Gateway to the Sun

Original story ( by Christopher Jenkins (2015-07-14)

The Boston Museum of Fine Arts has been a champion of Japanese art, since long before anime and manga crept into our culture. It also has a real Japanese Garden Tenshin-en, “The Garden of the Heart of Heaven,” that is open in season with its cherry blossom trees. When I say “real” I mean it was designed along the principles set out for such gardens in the Sakuteiki and the like, and, in fact, by a Japanese Professor. This is as opposed to others I’ve seen, say in Pasadena, that seemed to have no grounding in the traditional art, and from which meaning was absent.

The Museum just finished an exhibit of photographs by Japanese artists that were of the aftermath, or influenced by, the tsunami of 3/11. Through August 9th, they will still have the Hokusai exhibit, which showcases the works of Katsushika Hokusai including pieces from the “36 Views of Mount Fuji” woodblock print series.

Lost and Found (From the 3/11 Exibit)

The most famous print from this series is “Under the Wave Off Kanagawa” — “I was under the waves before love rescued me” (When Love Comes to Town) is the echo there. Like the other prints in the series, Mount Fuji and its volcanic presence is somewhere in the print. The summit of Mount Fuji is considered sacred, and this is like a “visible” spiritual omnipresence, that you might find relatable to U2’s Invisible. You may also recognize the wave, which is evoked in the on-screen “tsunami” [ i] animation during “Until the End of the World.”

Wave and Confetti

Animating Hokusai’s wave has been attempted several times. Here’s one animation I favor as an example: U2’s version[ii] brings a power and a sensation that is leagues beyond what has come before, with the rising water, the Hawaii-like surf breaking behind the animation, as the material world of Cedarwood Road is washed away. Even viewing it from a distance, it is magnetic, and it becomes a tank I’m trapped in, filling to the top and I can feel the air leaving my lungs as I draw in what feels like it will be my futile final breath.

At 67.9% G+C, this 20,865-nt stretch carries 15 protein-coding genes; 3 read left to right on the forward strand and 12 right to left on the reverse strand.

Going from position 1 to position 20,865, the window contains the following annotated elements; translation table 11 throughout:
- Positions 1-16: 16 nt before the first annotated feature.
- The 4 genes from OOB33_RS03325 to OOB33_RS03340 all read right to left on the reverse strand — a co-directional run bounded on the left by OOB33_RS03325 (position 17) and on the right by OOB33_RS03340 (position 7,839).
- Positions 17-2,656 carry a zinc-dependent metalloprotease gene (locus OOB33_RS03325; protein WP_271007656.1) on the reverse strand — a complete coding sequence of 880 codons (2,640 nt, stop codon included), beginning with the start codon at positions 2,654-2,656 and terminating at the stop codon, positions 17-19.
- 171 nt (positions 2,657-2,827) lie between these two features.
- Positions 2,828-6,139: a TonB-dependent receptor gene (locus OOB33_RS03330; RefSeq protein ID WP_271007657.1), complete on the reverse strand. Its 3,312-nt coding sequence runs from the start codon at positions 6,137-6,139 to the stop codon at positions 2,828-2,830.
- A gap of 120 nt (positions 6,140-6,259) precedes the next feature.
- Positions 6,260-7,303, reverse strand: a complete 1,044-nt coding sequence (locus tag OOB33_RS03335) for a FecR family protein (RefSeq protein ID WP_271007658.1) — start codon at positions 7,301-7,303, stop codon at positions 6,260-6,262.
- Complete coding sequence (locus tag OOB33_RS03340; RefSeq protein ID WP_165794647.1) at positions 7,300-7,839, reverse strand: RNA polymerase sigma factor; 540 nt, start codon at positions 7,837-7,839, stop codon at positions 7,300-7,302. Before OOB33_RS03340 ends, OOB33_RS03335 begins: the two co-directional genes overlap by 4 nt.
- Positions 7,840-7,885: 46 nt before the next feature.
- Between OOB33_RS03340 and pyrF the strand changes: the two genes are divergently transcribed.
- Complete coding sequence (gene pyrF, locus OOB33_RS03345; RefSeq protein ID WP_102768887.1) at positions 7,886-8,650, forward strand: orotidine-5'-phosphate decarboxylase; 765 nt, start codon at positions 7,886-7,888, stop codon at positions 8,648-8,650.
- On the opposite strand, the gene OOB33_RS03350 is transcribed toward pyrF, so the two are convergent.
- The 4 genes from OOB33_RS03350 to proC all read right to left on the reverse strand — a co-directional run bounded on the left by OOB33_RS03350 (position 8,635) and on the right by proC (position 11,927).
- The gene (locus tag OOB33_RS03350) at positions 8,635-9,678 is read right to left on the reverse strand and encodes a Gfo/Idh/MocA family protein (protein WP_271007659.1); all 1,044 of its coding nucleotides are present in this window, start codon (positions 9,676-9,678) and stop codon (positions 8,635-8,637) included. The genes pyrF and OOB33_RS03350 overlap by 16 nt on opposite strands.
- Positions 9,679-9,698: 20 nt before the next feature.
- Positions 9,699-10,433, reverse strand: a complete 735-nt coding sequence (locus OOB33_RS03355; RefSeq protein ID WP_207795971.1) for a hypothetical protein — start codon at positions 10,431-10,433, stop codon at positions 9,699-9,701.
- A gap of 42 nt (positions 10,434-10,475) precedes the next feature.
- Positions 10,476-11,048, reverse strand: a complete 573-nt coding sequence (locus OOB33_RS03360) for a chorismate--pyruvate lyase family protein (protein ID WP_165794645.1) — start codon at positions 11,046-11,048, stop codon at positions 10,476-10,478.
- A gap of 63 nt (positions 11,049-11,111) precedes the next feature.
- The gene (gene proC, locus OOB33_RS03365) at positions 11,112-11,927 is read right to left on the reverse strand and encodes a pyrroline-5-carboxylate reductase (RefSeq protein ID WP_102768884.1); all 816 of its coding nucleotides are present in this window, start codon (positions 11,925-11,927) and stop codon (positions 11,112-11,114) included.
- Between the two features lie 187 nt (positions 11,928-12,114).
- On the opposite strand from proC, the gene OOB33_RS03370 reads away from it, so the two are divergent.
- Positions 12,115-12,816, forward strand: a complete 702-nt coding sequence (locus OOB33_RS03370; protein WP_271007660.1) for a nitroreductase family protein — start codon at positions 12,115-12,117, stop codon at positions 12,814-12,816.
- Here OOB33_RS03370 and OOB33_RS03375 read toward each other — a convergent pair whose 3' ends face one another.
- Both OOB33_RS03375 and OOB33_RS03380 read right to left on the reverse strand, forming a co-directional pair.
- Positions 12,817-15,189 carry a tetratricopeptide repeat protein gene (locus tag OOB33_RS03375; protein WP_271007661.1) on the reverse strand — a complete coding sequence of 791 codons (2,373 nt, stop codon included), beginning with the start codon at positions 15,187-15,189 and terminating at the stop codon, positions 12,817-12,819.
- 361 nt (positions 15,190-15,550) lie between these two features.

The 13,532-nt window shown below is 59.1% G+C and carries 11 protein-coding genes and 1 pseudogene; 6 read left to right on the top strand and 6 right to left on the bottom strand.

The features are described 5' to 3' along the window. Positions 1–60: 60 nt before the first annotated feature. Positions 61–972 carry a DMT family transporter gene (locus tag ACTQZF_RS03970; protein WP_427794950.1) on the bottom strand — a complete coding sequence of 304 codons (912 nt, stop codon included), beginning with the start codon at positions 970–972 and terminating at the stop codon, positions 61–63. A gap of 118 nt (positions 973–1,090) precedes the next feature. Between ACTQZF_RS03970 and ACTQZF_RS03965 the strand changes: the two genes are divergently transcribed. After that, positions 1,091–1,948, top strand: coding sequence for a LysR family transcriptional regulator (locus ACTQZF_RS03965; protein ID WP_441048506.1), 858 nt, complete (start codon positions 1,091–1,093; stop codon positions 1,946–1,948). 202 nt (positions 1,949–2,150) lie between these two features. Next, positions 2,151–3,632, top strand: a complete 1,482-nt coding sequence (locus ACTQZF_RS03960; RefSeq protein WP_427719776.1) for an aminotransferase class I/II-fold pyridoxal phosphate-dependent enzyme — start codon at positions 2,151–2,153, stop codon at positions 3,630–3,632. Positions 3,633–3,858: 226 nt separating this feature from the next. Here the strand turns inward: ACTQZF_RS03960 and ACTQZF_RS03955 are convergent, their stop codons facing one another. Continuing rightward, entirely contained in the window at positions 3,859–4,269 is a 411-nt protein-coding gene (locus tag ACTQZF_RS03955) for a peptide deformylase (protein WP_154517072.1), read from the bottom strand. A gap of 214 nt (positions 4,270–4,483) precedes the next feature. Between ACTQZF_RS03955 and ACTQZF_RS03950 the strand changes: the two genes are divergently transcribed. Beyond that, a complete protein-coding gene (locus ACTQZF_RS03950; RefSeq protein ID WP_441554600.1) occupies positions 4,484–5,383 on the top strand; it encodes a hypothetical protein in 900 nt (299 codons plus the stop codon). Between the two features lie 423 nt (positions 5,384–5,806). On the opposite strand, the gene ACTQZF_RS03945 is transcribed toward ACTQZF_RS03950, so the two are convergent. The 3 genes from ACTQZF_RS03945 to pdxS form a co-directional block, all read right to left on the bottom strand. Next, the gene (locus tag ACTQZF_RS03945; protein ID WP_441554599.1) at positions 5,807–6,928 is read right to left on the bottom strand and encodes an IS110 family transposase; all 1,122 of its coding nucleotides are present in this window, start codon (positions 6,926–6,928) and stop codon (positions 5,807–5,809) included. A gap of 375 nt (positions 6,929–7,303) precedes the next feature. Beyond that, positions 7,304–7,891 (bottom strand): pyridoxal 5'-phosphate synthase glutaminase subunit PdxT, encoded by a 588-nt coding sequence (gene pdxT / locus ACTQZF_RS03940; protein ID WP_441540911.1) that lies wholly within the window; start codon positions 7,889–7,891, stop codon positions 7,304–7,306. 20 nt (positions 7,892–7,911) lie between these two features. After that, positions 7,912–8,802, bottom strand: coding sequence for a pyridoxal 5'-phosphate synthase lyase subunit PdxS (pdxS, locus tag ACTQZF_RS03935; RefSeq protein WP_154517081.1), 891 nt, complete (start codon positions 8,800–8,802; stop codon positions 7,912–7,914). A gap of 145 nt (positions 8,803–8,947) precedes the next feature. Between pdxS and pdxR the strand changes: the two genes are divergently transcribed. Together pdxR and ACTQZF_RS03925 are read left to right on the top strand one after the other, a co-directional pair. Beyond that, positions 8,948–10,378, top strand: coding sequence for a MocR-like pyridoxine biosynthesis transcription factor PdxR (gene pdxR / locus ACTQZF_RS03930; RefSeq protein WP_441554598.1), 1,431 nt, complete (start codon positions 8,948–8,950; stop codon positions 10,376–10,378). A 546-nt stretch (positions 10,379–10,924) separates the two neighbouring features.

Of course, Bono and Edge are inside that fish tank at that moment, and I have to wonder how it feels from inside.

Bono and Edge in the Tank

The sequence starts with Bono confronting Edge just prior to the lightbulb and bullet appearing from opposite ends of the screen.

Edge and Stars

Collision Course

Bono takes a swing at the lightbulb at the same time as the bullet hits and shatters the bulb.

Backswing Pre-Impact

Bono Swing at Impact

Bulb Socket Liquid Glass

The glass transforms into water, and the home from 10 Cedarwood Road emerges as the Hokusai–like waves arrive. This ending is “Death by Water” rather than “The Fire Sermon” (or should I say “fire… consume you”) to draw in the T.S. Eliot for a moment, and I can’t help but feel the ateji connotations of the invisible Fuji-san [iii] washed away as would be fitting in Bullet, but we’ll save that for a future article… Going through the exhibit a few of the other prints strike me as similar to the tsunami, particularly those with people or objects in the water. Maybe there is a tinge of maleness to the presentation, so Masculine Waves is of interest.

Couch Wave

Dual Wave

Phone Booth

Adam Ponders a Bicycle

Hammer and Car

Tree Wave


Consider also the rising water in Ocean waves, the rolling waves of The Fuji from Kanaya on the Tokaido or the waves beneath the fisherman in Kajikazawa in Kai Province. There are also the women of Ono-No-Takamura. Of course we are talking about boats and people in the Hokusai prints, and things like couches, trees, cars,bikes, houses, a hammer, a beer bottle for drowning sorrows before they learn to swim, Guggi [pictures above] – I won’t try and document it all, but you can help us do so if you wish. And is that Bono on top of his house, gone? drowned? had enough? (sorry, Pete Townshend will appreciate that).

House Surfing

House on Waves

Splash as House Sinks

I’m not really sure, but the world is going under.

The World

And we lose the cherry blossom tree, our connection to the others and the outside world in Cedarwood Road, looking not unlike the one in Goten-yama hill, Shinagawa on the Tokaido, full of symbolism in its predicament.

Cherry Blossom Tree

Cherry blossoms are symbols of the soul, of the transience of life, of sacrifice, and of peace & friendship in part due to the Treaty of Portsmouth signed in Portsmouth, NH, an hour outside of Boston. I hope some fans take the time to visit the MFA and explore the art while in Boston, including the Hokusai exhibit.

The screen captures here are from recent videos by Keith Jensen ( and a few from squintyt4e ( – thank you for posting them. Now it is time for reflection…

Copyright Christopher Jenkins 2015.

[ i] Some fans also refer to this as “The Flood” – “symbols clash” or they make for broader and deeper art.

[ii]See the tour program for the credits.

[iii]See and – notice that Fuji’s last major eruption was a few decades prior to Horusai’sbirth, and thus it’s more volcanic appearance in some of the prints.

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